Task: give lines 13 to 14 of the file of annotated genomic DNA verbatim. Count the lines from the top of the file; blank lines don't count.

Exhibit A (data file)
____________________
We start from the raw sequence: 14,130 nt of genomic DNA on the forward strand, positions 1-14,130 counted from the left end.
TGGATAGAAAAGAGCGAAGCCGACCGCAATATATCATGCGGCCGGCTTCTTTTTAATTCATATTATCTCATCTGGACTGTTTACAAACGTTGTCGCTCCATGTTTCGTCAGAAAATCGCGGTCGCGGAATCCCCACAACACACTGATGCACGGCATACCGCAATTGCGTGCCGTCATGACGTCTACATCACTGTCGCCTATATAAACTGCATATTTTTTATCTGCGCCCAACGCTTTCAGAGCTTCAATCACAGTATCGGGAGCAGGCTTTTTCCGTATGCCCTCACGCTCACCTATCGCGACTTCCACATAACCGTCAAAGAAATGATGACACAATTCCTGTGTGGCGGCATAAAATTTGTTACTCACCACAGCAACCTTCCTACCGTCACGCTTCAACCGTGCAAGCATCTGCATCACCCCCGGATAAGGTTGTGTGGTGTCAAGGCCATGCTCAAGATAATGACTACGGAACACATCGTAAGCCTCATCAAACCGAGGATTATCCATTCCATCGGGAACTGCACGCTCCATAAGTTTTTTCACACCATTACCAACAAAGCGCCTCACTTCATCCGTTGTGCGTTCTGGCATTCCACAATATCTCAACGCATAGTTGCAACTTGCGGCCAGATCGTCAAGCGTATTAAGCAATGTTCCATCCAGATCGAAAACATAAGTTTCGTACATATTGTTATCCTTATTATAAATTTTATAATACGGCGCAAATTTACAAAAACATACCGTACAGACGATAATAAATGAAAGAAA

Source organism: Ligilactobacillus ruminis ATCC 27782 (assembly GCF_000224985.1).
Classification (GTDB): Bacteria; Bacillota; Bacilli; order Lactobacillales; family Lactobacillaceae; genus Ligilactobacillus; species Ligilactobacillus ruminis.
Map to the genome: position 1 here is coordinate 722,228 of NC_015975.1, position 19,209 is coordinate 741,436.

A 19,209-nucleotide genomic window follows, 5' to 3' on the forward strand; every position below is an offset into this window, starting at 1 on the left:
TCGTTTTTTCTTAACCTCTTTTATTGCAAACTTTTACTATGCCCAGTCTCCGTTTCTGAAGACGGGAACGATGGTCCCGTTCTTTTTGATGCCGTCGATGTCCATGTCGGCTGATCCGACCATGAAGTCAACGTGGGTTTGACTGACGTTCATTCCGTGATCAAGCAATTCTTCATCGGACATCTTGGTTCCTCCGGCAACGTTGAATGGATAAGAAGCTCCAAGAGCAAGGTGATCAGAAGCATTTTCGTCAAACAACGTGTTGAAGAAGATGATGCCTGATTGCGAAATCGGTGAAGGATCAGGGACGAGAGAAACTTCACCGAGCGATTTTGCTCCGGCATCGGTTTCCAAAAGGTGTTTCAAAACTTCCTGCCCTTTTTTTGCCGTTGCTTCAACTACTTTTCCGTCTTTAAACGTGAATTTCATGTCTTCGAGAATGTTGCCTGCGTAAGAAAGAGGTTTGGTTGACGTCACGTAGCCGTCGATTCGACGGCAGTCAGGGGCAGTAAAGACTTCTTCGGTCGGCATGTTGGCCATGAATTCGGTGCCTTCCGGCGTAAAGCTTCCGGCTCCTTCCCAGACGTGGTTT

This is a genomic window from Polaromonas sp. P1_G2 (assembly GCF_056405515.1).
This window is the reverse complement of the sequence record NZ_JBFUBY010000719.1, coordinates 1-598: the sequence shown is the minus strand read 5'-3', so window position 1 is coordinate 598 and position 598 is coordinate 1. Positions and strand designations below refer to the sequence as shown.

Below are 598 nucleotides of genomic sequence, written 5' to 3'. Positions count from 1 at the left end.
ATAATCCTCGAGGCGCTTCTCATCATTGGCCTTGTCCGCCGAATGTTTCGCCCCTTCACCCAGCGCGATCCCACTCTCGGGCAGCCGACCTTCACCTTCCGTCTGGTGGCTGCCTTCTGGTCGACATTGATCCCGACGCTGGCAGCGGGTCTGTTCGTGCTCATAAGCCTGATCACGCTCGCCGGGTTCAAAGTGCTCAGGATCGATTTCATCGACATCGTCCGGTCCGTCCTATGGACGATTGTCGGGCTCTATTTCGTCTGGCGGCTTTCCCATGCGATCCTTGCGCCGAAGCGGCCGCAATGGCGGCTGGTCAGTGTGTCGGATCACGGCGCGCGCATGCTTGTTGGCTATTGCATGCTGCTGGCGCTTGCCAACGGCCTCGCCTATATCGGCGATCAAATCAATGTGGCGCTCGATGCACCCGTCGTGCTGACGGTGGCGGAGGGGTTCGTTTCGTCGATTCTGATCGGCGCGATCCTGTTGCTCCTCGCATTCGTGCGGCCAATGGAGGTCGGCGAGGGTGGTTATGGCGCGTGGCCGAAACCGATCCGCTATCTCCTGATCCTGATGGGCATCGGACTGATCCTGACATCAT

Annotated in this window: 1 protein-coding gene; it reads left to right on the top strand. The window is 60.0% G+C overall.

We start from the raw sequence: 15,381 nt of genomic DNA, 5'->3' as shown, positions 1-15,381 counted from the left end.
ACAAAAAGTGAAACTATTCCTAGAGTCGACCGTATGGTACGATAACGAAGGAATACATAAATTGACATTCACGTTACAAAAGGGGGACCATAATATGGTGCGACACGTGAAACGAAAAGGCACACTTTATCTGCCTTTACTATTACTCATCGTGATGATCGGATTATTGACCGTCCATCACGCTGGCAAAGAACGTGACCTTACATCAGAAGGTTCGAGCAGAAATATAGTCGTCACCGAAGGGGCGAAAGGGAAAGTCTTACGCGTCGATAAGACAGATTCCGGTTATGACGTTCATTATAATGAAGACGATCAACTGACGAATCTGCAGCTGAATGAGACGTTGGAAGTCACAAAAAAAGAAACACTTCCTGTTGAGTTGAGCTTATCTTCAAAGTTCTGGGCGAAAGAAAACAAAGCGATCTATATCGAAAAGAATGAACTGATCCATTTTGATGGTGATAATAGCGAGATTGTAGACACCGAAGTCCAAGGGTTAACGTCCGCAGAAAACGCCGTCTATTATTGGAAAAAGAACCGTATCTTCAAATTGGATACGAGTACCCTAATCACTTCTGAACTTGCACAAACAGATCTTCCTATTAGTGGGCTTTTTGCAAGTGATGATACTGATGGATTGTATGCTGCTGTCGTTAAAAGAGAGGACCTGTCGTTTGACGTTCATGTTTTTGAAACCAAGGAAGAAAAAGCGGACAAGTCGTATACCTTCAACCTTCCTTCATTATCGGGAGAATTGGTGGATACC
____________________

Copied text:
We start from the raw sequence: 15,381 nt of genomic DNA, 5'->3' as shown, positions 1-15,381 counted from the left end.
ACAAAAAGTGAAACTATTCCTAGAGTCGACCGTATGGTACGATAACGAAGGAATACATAAATTGACATTCACGTTACAAAAGGGGGACCATAATATGGTGCGACACGTGAAACGAAAAGGCACACTTTATCTGCCTTTACTATTACTCATCGTGATGATCGGATTATTGACCGTCCATCACGCTGGCAAAGAACGTGACCTTACATCAGAAGGTTCGAGCAGAAATATAGTCGTCACCGAAGGGGCGAAAGGGAAAGTCTTACGCGTCGATAAGACAGATTCCGGTTATGACGTTCATTATAATGAAGACGATCAACTGACGAATCTGCAGCTGAATGAGACGTTGGAAGTCACAAAAAAAGAAACACTTCCTGTTGAGTTGAGCTTATCTTCAAAGTTCTGGGCGAAAGAAAACAAAGCGATCTATATCGAAAAGAATGAACTGATCCATTTTGATGGTGATAATAGCGAGATTGTAGACACCGAAGTCCAAGGGTTAACGTCCGCAGAAAACGCCGTCTATTATTGGAAAAAGAACCGTATCTTCAAATTGGATACGAGTACCCTAATCACTTCTGAACTTGCACAAACAGATCTTCCTATTAGTGGGCTTTTTGCAAGTGATGATACTGATGGATTGTATGCTGCTGTCGTTAAAAGAGAGGACCTGTCGTTTGACGTTCATGTTTTTGAAACCAAGGAAGAAAAAGCGGACAAGTCGTATACCTTCAACCTTCCTTCATTATCGGGAGAATTGGTGGATACC